We Care We Share
An initiative of UN Bhutan- resilience tools for COVID-19
Taxi services in the wake of COVID 19… the challenges of being a Thimphu taxi driver
Deki’s car does not start. She had met some of her friends for dinner in a restaurant near Olakha. After repeated key turns and cranks, she decides to take a taxi home and leave her car.
Sonam Wangchuk is a 34 year-old Taxi driver and wears a blue facemask. He asks Deki to scan the QR code pasted on the back of the front seat. Deki does not have a face mask and Sonam offers her a new face mask from his glove compartment.
Sonam has been a taxi driver for more than two years. An RTC graduate, his car has many new accessories starting this year. The large QR code for the Druk Trace app never goes unnoticed. He maintains a small logbook too, for those without a phone. Sonam keeps extra masks for his customers without masks.
“We would have been very busy at this time of the year, had it not been for the virus,” says Sonam.
Providing taxi services in this pandemic has many challenges. From rules and restrictions on less number of passengers, to 7 PM and 9 PM curfews for the shops and the public, taxi drivers saw a huge drop in customers and as a result, their income too.
“Of course, there are fewer passengers now, and it has affected our business, but I would not refer to these as rules. It is for our own safety at the end of the day. As taxi drivers, we get at least 30-40 passengers a day, and in case of local transmission, we would be the first to catch it. At this point, our health and containing the spread of the virus matters more than the income,” adds Sonam.
Sonam recollects the time when the close of business was 7 PM and only two passengers were allowed in one taxi. He recalls reaching home by 6:30 PM. His vehicle had never been emptier, but he felt safe. With all the health advisories and preventive measures in place, he feels a sense of responsibility and pride in doing his share however small.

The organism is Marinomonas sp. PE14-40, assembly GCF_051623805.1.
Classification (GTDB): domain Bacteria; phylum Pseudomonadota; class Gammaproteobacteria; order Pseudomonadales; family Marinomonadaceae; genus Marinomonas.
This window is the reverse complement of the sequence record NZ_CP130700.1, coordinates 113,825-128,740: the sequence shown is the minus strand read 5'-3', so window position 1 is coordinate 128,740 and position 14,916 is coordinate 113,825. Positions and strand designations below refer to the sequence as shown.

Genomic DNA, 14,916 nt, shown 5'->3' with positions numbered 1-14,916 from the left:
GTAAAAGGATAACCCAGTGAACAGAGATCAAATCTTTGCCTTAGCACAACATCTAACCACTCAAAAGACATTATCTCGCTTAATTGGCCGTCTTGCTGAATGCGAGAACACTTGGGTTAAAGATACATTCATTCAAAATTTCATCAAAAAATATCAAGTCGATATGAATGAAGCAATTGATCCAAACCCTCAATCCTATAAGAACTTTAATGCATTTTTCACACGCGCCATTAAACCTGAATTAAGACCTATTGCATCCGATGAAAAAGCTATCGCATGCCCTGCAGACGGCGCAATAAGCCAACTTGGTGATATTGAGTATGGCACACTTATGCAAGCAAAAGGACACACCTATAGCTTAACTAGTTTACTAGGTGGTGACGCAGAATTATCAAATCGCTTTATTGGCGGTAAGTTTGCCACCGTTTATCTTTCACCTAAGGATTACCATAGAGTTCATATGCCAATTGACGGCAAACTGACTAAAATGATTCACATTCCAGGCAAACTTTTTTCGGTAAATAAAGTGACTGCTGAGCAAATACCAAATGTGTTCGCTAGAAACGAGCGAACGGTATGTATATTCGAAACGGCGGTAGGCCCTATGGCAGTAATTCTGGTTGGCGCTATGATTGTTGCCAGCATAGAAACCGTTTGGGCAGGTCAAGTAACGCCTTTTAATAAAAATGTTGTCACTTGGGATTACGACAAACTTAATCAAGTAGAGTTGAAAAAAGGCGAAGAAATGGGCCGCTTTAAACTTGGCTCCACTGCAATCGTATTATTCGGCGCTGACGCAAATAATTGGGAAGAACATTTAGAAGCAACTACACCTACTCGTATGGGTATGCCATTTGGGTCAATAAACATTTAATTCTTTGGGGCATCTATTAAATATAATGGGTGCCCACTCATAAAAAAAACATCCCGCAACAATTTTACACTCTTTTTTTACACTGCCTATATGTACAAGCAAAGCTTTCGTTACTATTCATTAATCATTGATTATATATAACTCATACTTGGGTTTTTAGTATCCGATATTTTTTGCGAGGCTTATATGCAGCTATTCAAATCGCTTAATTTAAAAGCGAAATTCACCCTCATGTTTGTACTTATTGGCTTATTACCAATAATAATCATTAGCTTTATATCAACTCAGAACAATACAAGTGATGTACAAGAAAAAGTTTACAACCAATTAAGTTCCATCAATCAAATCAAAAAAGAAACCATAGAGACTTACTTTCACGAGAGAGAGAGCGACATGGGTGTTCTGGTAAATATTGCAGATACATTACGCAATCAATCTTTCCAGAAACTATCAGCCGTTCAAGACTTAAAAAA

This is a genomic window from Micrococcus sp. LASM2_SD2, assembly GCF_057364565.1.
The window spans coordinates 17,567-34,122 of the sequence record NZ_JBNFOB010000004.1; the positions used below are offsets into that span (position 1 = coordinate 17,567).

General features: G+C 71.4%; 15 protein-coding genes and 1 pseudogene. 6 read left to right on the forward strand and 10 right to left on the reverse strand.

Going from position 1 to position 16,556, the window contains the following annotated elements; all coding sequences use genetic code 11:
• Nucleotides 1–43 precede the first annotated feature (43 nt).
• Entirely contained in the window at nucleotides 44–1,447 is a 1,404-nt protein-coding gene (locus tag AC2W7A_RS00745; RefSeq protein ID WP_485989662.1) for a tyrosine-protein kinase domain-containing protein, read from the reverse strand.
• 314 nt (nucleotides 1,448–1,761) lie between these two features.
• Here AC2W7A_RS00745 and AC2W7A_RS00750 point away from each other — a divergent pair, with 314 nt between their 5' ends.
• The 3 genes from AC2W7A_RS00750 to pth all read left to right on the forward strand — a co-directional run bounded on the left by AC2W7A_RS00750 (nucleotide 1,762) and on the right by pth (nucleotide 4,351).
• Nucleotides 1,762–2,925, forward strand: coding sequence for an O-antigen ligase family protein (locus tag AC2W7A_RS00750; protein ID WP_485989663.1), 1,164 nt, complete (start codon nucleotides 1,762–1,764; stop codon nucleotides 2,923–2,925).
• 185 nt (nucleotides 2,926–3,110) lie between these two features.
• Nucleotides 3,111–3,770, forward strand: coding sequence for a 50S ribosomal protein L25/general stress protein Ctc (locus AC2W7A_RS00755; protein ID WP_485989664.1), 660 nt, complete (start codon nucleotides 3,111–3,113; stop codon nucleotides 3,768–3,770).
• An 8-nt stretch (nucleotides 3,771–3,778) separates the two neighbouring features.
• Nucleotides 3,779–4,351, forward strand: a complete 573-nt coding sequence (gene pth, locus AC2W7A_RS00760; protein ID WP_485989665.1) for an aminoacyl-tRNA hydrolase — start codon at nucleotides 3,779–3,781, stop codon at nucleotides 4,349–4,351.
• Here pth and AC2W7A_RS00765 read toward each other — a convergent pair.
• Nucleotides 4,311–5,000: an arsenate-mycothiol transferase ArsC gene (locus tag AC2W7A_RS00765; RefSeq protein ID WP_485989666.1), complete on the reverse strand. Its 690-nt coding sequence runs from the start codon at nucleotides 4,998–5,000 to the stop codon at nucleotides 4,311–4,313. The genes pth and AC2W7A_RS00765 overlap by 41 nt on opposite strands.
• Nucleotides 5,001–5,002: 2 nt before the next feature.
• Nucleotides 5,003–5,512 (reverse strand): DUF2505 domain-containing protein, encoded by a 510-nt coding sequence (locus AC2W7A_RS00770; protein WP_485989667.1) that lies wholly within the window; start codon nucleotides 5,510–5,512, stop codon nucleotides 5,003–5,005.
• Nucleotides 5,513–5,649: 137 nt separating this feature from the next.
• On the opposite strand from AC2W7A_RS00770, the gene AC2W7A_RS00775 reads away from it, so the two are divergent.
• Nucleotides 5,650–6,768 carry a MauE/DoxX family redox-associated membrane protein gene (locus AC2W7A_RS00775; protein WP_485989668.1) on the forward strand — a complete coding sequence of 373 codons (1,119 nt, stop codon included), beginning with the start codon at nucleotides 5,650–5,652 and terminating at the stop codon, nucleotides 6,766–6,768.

From her window, Deki notices a group of Desuups in bright orange as the taxi crosses the bridge near Taba.
“Although it has had an impact on our rent and food expenses and does get a bit difficult at times to make ends meet, we must not think of profiting at such a time. Our country is doing everything to protect us and keep us safe, we must be content and support all the measures taken by the Government,” says Sonam. He stops the car near Dechencholing School.
Deki pays the taxi driver and gets out of the car. Sonam heads straight back home.
The following morning at 3 AM, Sonam wakes up and hears the news of a nationwide lock-down. His brother who is a Desuup, leaves the house before daybreak.
Meanwhile, Deki is awakened by the sound of her phone ringing. Her friend informs her of the country going into lock-down. Deki immediately remembers her abandoned car and wonders how she will get it back.
For more stories, please visit http://www.unct.org.bt/covid-learning-resources/
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